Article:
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Winsted welding classes spark change
Sept. 28, 2015

Associate Editor

Grace Homola goes for her goals
While many 18-year-olds are just starting their post-high-school education, 2015 Watertown-High School graduate Grace Homola already has the skills for her career.

“I wasn’t even going to go to college after I graduated – I’m so glad I did it,” commented Homola, who is about two weeks away from completing Dunwoody’s fast-track welding program in Winsted.

Homola’s first welding experience was third quarter of her senior year, when her younger brother and his friend signed up for a high school welding course.

“I took it with them, and enjoyed it so much that I took advanced welding fourth quarter,” Homola said.

When Homola looked into the welding program that Dunwoody College of Technology offers in Winsted, she knew it would be a good fit.

“I was so pumped that it was not even 15 minutes from my house,” she said.

Normally, Homola said she doesn’t excel at school, but welding is different.

“I’m actually doing really good in the class,” she said. “I feel like I’ve learned so much, and am still learning so much.”

For homework, Homola takes her truck out to the Crow River and sets up a study area on the tailgate.

“I like being outside,” she said, noting that her favorite winter activity is mono-skiing.

Homola has been in a wheelchair since she was 4 years old, but it hasn’t dampened her sense of adventure.

“My whole life I’ve had to adapt, and I’m not scared to try anything,” she said.

So far, Homola’s welding has all been tabletop, but she’s confident she’ll find a way if her job calls for other positions, or even climbing.

She’s also interested in CNC programming, which her father does as part of his stone mason business. All seven of Homola’s brothers have helped with the family business at some point.

Homola’s parents, Steve and Beth, have a total of 13 children.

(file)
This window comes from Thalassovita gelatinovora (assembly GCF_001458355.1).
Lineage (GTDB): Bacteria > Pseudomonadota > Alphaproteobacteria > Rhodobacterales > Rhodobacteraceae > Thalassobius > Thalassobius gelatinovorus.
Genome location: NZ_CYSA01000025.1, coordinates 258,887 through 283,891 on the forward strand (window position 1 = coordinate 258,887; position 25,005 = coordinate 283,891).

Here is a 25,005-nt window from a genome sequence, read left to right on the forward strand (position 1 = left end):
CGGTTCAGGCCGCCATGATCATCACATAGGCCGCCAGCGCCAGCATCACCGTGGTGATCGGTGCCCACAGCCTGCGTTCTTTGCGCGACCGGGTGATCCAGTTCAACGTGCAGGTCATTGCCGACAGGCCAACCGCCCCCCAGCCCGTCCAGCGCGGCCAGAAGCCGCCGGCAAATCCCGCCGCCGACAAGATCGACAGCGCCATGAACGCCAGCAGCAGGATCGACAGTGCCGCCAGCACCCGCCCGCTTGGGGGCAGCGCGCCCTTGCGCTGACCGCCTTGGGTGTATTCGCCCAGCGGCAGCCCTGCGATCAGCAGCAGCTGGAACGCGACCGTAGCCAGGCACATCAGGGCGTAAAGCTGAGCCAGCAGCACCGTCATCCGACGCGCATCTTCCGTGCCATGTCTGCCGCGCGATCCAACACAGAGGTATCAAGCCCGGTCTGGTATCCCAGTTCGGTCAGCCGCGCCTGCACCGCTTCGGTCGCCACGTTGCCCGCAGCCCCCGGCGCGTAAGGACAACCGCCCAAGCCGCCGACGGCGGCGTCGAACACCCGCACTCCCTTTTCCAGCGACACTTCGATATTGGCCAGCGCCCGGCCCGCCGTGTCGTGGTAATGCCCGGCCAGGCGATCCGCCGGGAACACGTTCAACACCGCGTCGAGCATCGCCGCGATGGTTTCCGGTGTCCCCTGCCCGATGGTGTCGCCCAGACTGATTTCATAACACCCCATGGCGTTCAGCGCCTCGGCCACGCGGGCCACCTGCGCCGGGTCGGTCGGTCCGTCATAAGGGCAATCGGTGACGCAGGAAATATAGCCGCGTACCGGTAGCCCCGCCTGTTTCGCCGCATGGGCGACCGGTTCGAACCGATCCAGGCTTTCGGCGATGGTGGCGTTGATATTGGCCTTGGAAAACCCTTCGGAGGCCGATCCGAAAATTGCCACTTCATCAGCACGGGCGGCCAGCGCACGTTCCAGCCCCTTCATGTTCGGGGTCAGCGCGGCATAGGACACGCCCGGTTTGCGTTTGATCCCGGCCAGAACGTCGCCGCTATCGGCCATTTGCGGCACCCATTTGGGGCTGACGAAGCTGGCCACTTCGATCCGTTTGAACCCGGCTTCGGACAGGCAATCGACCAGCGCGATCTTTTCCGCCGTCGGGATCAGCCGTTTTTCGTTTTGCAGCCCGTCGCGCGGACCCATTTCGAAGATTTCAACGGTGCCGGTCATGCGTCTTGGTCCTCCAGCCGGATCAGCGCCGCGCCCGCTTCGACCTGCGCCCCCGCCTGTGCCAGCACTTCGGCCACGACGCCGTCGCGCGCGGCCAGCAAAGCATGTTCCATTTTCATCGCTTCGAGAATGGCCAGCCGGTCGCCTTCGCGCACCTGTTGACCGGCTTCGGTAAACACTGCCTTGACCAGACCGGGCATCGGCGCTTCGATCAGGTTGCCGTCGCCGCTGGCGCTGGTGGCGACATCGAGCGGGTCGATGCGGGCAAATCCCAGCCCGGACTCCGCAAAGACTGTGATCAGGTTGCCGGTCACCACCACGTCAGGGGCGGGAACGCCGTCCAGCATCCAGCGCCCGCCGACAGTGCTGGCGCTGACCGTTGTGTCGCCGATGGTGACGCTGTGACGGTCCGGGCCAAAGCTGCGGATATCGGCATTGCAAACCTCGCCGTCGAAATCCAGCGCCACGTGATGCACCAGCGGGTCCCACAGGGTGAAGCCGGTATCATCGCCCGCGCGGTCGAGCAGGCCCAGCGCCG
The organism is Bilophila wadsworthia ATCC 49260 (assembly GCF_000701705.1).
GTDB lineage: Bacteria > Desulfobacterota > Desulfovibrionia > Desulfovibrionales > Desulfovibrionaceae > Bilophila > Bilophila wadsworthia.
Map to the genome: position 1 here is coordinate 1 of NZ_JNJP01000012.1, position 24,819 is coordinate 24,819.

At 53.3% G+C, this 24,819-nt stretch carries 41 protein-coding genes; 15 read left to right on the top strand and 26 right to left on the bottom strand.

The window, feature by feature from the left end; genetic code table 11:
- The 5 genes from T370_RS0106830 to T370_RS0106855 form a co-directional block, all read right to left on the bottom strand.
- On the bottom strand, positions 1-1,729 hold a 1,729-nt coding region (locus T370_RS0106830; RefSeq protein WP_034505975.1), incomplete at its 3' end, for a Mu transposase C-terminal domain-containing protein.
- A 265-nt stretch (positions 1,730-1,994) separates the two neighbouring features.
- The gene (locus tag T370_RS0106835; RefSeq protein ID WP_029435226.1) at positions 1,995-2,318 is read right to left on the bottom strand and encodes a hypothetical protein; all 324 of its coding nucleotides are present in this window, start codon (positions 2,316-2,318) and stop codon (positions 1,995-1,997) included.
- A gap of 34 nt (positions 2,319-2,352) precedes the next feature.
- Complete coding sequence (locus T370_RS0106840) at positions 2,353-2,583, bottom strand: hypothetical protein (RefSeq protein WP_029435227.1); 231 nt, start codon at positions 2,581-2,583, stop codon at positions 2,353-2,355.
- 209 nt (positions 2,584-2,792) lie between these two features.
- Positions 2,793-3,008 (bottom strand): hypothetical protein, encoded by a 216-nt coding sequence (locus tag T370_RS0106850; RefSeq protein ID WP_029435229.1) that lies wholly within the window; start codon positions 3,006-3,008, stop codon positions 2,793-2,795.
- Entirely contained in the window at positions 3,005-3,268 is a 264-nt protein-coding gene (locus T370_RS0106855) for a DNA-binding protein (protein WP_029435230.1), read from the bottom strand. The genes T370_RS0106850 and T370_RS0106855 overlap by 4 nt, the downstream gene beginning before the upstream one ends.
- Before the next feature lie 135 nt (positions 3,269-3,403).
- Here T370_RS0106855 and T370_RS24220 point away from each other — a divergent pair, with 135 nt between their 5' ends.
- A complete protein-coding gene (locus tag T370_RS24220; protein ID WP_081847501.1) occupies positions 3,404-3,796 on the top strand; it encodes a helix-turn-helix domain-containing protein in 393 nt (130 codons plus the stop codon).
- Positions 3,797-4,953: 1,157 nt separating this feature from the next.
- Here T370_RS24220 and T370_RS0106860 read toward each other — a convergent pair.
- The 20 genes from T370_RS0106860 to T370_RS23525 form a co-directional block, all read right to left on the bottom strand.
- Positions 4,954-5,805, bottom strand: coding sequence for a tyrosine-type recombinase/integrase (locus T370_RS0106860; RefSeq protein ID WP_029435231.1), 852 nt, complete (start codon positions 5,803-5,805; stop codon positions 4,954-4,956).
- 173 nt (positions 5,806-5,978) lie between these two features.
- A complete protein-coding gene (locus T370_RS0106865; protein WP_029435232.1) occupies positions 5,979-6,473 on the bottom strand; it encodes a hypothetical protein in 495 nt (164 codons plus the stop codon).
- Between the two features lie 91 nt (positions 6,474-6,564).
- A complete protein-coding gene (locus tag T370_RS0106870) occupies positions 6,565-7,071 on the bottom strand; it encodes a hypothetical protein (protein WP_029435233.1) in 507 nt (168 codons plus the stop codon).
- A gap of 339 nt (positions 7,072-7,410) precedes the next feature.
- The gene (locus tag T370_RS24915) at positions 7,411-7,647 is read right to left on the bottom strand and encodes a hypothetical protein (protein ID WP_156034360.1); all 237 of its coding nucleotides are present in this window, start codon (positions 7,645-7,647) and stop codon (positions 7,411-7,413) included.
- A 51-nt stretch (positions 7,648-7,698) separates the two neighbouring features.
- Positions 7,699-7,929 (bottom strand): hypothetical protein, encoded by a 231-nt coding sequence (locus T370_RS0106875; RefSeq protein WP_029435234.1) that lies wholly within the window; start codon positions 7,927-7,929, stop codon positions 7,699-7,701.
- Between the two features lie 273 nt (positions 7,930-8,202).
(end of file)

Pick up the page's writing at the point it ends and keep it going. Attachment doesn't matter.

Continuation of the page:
“I’m number 12,” Homola said.

Homola’s goal is to become the best TIG welder possible.

“I had only done MIG welding in high school, but I like TIG welding better,” she said.

Homola has toured some of the companies that helped to start the Dunwoody welding program, and is looking forward to working at one of them.

“I’ve liked every place I’ve been at,” she said. “My favorite was probably AWI, but I’m planning to apply everywhere.”

Steven Treptau plans for a bright future
Life has been sweet for Steven Treptau since he graduated from the Dunwoody Training Center in Winsted a few months ago.

He closed on a house in Annandale last week, and will be marrying his fiancée, Crystal, in October. He also has a new welding job at Tetra Pak in Winsted.

“I’m not going to complain,” he laughed.

Treptau, a Buffalo native and 2011 graduate of Maple Lake High School, didn’t originally plan to have a career in welding.

“Right after high school, I went to school for automotive work,” he said. “My dad owns a shop in Corcoran, and my plan was to work there, and eventually, someday, maybe take it over.”

Plans changed, though, and Treptau ended up working for a concrete coating company for about four years.

“Then, this past winter it got really slow, and I didn’t work for a couple months,” he said.

At that point, Treptau decided it was time for a career change.

“You can’t get married, have a family, and buy a house with all those uncertainties,” he said.

Treptau remembered how much he’d enjoyed a welding class he’d taken through Wright Technical Center in high school, and decided to pursue it.

Many technical degrees take a full year or two to complete, but with the welding program in Winsted, Treptau was able to graduate in 16 weeks.

He remembers thinking, “By the time everyone else gets done with school, I’ll already have experience on the job; to me, that’s more valuable.”

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